Shot by shot, nerveless response by nerveless response, the past took us hostage.
It does that on occasion, and too often it is ugly and tragic and a thing of horror. But sometimes, if we're very lucky, it gives us what it gave us yesterday in a beautiful green place called Royal Troon.
That's where Phil Mickelson shot a 65 in the last round of what the British simply call The Open, to finish the tournament at 17-under. He ran away from the field, essentially, with four days of matchless golf. And yet the day didn't end with him hoisting the Claret Jug.
That task fell to Henrik Stenson, who was even more sublime than Mickelson. His final round of 63 was the lowest final round for a major winner since Johnny Miller's 63 at the U.S. Open at Oakmont in 1973, and his final score of minus-20 tied for the lowest 72-hole total in a major. Taken together with Mickelson's round, it was the most impeccable display of pressure golf since Tom Watson and Jack Nicklaus fought it out at Turnberry in 1977 -- and it took us all right back to that now-hallowed duel with every stroke.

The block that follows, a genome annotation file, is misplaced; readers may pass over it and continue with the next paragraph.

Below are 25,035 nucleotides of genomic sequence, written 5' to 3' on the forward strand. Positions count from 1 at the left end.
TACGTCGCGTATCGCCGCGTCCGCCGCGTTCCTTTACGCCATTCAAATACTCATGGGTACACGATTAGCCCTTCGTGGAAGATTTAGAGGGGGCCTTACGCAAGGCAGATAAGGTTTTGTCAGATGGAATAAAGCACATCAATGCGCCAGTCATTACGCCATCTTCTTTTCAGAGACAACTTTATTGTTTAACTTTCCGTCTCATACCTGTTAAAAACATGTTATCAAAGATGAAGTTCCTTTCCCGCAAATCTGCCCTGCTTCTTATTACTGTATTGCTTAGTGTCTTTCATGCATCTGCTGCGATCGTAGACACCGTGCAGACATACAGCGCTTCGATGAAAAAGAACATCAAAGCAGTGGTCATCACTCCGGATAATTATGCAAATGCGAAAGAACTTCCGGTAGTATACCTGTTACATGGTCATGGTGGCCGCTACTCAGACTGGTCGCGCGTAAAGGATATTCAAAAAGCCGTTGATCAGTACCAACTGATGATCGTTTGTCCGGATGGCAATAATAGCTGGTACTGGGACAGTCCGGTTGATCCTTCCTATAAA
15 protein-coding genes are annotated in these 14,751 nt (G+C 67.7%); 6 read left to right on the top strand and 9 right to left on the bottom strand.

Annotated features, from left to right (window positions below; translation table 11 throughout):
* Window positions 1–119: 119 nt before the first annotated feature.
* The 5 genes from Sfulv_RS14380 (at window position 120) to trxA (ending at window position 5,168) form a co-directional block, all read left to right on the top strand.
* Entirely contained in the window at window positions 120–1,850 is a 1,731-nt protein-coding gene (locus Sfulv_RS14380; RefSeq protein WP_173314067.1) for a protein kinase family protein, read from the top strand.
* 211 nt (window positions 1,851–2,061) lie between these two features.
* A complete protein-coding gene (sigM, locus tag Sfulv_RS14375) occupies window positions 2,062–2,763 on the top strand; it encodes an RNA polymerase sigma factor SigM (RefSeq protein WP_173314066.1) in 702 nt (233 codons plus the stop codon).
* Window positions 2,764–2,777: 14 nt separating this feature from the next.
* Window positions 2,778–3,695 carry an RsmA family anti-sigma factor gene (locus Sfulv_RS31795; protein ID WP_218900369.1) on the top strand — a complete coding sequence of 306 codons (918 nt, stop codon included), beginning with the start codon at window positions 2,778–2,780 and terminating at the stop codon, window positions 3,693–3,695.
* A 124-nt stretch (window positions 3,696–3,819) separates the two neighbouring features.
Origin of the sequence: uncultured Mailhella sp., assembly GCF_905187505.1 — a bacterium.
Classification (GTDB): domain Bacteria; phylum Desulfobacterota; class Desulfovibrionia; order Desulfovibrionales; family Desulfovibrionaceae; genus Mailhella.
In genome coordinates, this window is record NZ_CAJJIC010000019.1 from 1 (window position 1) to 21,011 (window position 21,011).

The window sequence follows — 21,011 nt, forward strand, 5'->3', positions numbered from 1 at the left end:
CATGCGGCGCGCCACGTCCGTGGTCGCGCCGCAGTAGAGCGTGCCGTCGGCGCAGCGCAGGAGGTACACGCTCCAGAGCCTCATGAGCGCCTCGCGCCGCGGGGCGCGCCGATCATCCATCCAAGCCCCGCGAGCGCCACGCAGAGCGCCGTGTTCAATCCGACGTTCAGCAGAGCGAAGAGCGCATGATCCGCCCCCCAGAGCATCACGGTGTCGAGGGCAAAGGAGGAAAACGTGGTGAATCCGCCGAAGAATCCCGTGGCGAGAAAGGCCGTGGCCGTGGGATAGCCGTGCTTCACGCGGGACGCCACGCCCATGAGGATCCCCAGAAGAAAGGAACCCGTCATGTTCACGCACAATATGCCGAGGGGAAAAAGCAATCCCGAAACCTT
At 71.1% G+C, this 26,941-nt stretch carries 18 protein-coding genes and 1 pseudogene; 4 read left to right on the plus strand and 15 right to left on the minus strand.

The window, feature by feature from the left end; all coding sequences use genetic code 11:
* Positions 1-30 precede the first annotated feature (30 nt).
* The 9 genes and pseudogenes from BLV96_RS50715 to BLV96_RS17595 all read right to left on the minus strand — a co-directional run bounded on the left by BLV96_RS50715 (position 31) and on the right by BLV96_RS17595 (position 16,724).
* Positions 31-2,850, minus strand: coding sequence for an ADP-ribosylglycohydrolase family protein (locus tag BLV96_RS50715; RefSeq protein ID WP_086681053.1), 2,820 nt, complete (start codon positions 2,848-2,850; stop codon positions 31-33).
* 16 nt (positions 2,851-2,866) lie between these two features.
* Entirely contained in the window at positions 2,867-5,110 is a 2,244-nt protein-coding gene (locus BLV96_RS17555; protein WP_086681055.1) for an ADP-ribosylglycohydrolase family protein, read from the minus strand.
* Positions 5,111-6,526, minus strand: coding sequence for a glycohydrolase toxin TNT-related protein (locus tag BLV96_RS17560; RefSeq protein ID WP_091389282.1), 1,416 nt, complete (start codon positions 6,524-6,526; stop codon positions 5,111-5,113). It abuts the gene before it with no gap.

The past took us hostage. It overlaid 2016 with 1977 -- look, there's Watson in those hideous '70s plaid pants with the hideous '70s white belt -- and suddenly we were seeing Nicklaus shoot 65-66 across the last two days and, like Mickelson, fall short because Watson shot 65-65. Except when this duel was done, Nicklaus himself declared it the greater feat.
"Phil Mickelson played one of the best rounds I have ever seen played in The Open and Henrik Stenson just played better -- he played one of the greatest rounds I have ever seen," Nicklaus said.
And the happiest three words you'll ever read about that?
He had to.